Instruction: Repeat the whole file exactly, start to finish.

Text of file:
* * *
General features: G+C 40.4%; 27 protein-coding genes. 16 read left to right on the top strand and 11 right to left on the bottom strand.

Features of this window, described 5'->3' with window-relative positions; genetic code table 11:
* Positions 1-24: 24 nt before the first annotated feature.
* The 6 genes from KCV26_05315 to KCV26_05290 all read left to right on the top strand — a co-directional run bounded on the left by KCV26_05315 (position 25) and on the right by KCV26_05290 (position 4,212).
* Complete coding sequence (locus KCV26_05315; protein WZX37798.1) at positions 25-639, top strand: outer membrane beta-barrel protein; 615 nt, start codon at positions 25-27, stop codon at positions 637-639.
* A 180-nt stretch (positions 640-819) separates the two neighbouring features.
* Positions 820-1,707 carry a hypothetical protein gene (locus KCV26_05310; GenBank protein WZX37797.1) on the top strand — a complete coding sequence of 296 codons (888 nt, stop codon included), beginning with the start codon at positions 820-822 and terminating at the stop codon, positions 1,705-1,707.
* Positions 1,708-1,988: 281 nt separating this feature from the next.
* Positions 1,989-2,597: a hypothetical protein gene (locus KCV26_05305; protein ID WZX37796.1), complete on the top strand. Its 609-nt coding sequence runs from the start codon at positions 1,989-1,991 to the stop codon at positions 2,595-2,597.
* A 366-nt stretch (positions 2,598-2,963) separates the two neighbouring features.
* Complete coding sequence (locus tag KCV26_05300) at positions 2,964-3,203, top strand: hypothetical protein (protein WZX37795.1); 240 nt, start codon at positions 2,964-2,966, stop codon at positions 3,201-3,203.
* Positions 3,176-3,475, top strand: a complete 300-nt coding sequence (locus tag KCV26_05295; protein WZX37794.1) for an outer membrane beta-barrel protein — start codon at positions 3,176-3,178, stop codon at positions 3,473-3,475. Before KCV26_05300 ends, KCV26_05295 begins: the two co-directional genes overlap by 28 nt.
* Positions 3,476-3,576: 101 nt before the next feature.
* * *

General features: G+C 40.4%; 27 protein-coding genes. 16 read left to right on the top strand and 11 right to left on the bottom strand.

Features of this window, described 5'->3' with window-relative positions; genetic code table 11:
* Positions 1-24: 24 nt before the first annotated feature.
* The 6 genes from KCV26_05315 to KCV26_05290 all read left to right on the top strand — a co-directional run bounded on the left by KCV26_05315 (position 25) and on the right by KCV26_05290 (position 4,212).
* Complete coding sequence (locus KCV26_05315; protein WZX37798.1) at positions 25-639, top strand: outer membrane beta-barrel protein; 615 nt, start codon at positions 25-27, stop codon at positions 637-639.
* A 180-nt stretch (positions 640-819) separates the two neighbouring features.
* Positions 820-1,707 carry a hypothetical protein gene (locus KCV26_05310; GenBank protein WZX37797.1) on the top strand — a complete coding sequence of 296 codons (888 nt, stop codon included), beginning with the start codon at positions 820-822 and terminating at the stop codon, positions 1,705-1,707.
* Positions 1,708-1,988: 281 nt separating this feature from the next.
* Positions 1,989-2,597: a hypothetical protein gene (locus KCV26_05305; protein ID WZX37796.1), complete on the top strand. Its 609-nt coding sequence runs from the start codon at positions 1,989-1,991 to the stop codon at positions 2,595-2,597.
* A 366-nt stretch (positions 2,598-2,963) separates the two neighbouring features.
* Complete coding sequence (locus tag KCV26_05300) at positions 2,964-3,203, top strand: hypothetical protein (protein WZX37795.1); 240 nt, start codon at positions 2,964-2,966, stop codon at positions 3,201-3,203.
* Positions 3,176-3,475, top strand: a complete 300-nt coding sequence (locus tag KCV26_05295; protein WZX37794.1) for an outer membrane beta-barrel protein — start codon at positions 3,176-3,178, stop codon at positions 3,473-3,475. Before KCV26_05300 ends, KCV26_05295 begins: the two co-directional genes overlap by 28 nt.
* Positions 3,476-3,576: 101 nt before the next feature.